Writer Beware gave Phoenix Fire Publishing a bad mark after I spent months coaxing and protecting a bunch of frightened paranormal authors in to talking to Victoria. They say that they are in the business of "making writers dreams come true." I got hold of a copy of their contract and posted it on my curmudgeon blog and then took it apart piece by piece. They charge authors for everything and then they require authors to pay them if they want their rights back. The owner's then boyfriend used to threaten the women with violence. The owner/publisher/editor Tabetha Jones writes under the pseudonym Zoey Sweete. She's only semi-literate, but a fast talker. When I spoke to her on the phone, she sidestepped most of my questions about her business practices, said that the authors would have to negotiate with the bf, and then rattled off what a good christian woman she was and how wonderful her children were.

I did not have time to record it, so I grabbed two of my staff who were on Skype at the time and put Tabetha on speaker phone. When I had had enough of the circular motion of the conversation, I hung up. Tabetha immediately called back. This time my roommate answered and informed her I was not available, and that roomie was the service station attendant from next door and would be happy to take a message.

Needless to say, that did not go over well.

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Phoenix Fire Publishing was originally Mystic Press. I showed people that the contracts were identical. The key people involved were the same. Among other charges are the fact that they are using artwork for their covers that they do not have the rights to and this has come close to getting them sued.

I bought books from two of the rescued authors. Let's start with Thea Larson, whose YA space opera Trust, is one of our Fall titles. Thea's story is fairly typical of what went on when PF was MP. Thea, who is in her early twenties, was under the impression that most small presses and definitely the majors would not consider a first novel, that her only hope was the pay to play method. Tabetha bought her book (not the one I bought), took her money and then told her the book was a piece of shit and could not be published. And, of course, the money was never returned.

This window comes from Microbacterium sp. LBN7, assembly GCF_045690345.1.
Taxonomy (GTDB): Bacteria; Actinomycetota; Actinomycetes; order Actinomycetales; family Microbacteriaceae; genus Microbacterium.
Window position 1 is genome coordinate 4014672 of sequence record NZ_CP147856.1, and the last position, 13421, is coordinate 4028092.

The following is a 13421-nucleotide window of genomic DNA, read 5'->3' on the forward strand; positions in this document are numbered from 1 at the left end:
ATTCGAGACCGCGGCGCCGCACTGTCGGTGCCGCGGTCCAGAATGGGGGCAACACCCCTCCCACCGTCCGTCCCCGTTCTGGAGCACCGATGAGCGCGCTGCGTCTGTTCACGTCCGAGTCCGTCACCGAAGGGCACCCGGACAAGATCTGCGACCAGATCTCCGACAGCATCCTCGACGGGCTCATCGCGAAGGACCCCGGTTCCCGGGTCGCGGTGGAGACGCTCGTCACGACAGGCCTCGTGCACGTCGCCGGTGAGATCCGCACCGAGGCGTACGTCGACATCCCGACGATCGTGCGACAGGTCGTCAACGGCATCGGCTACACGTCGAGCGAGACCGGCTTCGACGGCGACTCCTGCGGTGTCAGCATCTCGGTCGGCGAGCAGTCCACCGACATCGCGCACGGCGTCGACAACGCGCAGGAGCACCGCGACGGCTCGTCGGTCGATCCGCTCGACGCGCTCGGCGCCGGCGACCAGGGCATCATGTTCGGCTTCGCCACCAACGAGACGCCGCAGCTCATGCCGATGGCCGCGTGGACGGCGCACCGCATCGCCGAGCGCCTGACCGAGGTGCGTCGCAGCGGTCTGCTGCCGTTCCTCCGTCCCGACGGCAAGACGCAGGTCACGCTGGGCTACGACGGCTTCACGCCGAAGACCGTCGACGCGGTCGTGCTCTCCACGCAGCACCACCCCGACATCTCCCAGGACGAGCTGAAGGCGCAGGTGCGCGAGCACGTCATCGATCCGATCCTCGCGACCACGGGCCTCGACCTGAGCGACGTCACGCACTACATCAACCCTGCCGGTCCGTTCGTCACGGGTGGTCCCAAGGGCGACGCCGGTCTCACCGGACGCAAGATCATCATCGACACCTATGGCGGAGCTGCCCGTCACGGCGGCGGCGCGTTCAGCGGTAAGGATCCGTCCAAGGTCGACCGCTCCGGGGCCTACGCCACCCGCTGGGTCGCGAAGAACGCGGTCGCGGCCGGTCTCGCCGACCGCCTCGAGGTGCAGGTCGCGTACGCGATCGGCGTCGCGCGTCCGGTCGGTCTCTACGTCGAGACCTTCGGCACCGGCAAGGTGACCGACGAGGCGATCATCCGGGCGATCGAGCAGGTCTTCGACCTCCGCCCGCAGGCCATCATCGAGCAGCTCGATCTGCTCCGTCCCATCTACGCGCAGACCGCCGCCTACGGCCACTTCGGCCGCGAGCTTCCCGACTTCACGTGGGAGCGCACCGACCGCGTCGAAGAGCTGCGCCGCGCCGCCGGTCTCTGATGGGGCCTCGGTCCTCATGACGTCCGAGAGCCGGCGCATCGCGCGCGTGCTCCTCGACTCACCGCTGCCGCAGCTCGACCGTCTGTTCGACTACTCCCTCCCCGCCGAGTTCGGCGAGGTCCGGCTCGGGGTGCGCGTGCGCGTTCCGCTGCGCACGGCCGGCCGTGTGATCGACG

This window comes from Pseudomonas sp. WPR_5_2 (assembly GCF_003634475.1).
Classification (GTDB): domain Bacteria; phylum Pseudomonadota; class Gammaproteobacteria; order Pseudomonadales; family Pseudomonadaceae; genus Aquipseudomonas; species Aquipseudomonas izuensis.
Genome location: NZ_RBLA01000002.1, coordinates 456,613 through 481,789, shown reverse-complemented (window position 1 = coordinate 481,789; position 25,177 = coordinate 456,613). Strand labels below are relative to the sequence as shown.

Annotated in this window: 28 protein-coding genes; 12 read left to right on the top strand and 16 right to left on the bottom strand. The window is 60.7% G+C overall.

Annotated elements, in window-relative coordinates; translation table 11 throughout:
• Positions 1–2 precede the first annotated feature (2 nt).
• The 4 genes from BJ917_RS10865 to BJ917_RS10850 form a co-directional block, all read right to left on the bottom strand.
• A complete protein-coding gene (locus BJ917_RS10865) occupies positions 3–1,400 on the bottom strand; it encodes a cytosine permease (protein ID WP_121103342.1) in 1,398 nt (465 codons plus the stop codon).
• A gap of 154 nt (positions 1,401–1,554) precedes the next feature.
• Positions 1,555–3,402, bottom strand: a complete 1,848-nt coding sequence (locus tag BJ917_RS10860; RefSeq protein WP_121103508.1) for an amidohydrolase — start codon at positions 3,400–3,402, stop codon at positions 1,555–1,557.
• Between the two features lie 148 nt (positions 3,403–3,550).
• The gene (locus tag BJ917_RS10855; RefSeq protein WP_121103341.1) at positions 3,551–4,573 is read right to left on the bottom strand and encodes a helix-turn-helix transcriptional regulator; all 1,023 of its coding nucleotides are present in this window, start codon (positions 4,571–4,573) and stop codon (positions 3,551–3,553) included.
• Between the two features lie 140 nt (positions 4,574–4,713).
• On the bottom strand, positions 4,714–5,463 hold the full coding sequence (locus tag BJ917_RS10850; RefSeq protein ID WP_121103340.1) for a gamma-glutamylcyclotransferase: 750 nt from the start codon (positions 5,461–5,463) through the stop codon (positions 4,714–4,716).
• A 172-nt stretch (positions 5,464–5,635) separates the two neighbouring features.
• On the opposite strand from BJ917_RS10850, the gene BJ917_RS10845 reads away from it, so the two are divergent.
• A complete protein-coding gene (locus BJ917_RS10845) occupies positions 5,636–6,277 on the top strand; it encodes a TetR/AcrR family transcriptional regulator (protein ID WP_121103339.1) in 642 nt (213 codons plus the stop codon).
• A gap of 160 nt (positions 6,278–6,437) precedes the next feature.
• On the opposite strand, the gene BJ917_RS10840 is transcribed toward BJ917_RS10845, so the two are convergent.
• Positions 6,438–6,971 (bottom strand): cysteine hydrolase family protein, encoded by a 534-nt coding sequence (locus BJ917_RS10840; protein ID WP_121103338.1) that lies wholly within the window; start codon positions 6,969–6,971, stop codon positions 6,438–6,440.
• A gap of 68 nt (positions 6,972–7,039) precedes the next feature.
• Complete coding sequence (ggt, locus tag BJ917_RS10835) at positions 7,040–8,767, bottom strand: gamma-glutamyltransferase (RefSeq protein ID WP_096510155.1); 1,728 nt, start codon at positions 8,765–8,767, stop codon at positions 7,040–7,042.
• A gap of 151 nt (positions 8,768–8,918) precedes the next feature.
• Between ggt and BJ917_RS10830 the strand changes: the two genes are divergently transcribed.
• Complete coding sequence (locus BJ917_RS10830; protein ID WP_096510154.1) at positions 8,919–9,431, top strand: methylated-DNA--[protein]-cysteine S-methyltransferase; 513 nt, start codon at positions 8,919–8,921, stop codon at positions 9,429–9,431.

My investigation of PF started when I saw a tweet from Victoria that led me to Emily Suess's blog. I made a post about it and seven days later got my first comment, which was from Tabetha. But, I'm going astray here. I met Thea's mom in the course of the campaign against PF, and agreed to take a look at the book. Thea was a basket case at that point from the level of hostility she was still receiving from Tabetha. Thea is now doing great.

My other rescue was from PF also, but the action was different. Beth Wright's two erotica titles were carried over from MP to PF without a signed contract for the new company. Tabetha and her BF had scared the unholy hell out of Beth with both threats suggestive of violence and lawsuits. When they heard that I had picked up her books, they tried to force me to pay them $700. That's what led to the phone call.

These are not isolated incidents, they are merely the ones I have personally experienced. This kind of thing happens all the time.

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How many of you have had a bad experience with publishers